Days after giving Carol Bartz the pink slip, Yahoo’s board of directors is focused on deciding whether the company should be sold, not on finding a new CEO, according to a report on Saturday in The Wall Street Journal.
Before starting a search for Bartz’s replacement, Yahoo’s board wants to determine whether the correct strategy for the company is to remain independent or be sold whole or in parts, the Journal reported, quoting anonymous sources.
Yahoo has yet to retain an executive search firm, and instead has instructed a board committee to conduct a review into whether Yahoo should be sold or not, according to the article. Allen & Co. and UBS Investment Bank will assist Yahoo with this review, the Journal said.
Since Bartz was fired on Tuesday, other anonymously-sourced reports in various media outlets have speculated that co-founder and former CEO Jerry Yang wants to buy the company and is trying to round up investors to back him up, and that AOL and Yahoo are in talks over a possible merger.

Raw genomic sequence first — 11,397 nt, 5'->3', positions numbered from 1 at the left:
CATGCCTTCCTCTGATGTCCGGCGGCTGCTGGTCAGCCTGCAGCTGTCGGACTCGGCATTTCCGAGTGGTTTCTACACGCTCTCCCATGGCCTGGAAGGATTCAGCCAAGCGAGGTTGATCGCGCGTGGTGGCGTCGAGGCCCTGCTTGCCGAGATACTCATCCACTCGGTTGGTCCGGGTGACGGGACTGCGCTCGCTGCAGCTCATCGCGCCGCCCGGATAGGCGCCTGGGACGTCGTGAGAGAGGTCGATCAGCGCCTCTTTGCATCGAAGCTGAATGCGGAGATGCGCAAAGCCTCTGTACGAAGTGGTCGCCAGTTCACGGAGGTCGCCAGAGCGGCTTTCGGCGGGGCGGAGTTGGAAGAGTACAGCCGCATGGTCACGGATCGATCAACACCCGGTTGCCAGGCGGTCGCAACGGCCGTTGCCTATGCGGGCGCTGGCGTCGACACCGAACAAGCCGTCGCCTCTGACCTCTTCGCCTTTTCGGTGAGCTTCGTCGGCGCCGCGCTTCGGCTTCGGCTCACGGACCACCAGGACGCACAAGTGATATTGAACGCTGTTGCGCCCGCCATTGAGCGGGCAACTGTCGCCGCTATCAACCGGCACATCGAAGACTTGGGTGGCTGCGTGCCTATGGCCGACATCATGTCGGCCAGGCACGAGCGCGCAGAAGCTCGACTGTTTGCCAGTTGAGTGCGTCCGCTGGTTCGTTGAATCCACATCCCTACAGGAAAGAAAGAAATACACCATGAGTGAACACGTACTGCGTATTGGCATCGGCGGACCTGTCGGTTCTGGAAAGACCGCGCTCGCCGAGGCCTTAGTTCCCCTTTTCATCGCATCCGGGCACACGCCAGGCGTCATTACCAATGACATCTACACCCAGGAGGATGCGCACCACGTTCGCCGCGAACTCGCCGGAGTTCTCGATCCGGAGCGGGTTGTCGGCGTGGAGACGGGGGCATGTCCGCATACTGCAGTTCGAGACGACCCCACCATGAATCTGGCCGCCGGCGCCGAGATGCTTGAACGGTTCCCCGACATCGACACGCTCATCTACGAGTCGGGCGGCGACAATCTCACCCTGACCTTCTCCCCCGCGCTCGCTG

Bartz stepped in as CEO in January 2009 and implemented a major corporate restructuring to make the company more agile, a big technology upgrade for its advertising and publishing systems, and a streamlining of the company’s products and services.
However, Bartz came under fire this year for a series of missteps. Early in the year, Bartz acknowledged that the 10-year, wide-ranging search technology and advertising partnership she brokered in 2009 with Microsoft wasn’t yielding the expected revenue stream, a problem that persists.
Then, in May, Yahoo got embroiled in a months-long tussle with Alibaba Group, after the latter spun off its online payments unit. Yahoo, which owns 43 percent of Alibaba Group, claimed it wasn’t informed about the deal, while Alibaba Group, which manages Yahoo’s brand and services in China, said the opposite. The spat was resolved in July.
Bartz also was criticized for an unexpected and significant slowdown in Yahoo’s display ad business which started in the second quarter and was expected to continue through the third quarter.
Overall under Bartz, Yahoo didn’t experience a financial turnaround. On her last day as CEO, Yahoo’s stock price closed at $12.91, slightly up from the $12.10 per share at which it closed on Jan. 13, 2009, her first day as CEO.
CFO Tim Morse has been named interim CEO. Bartz had replaced Yang, who in turn took over from Terry Semel, who served as CEO from 2001 until 2007.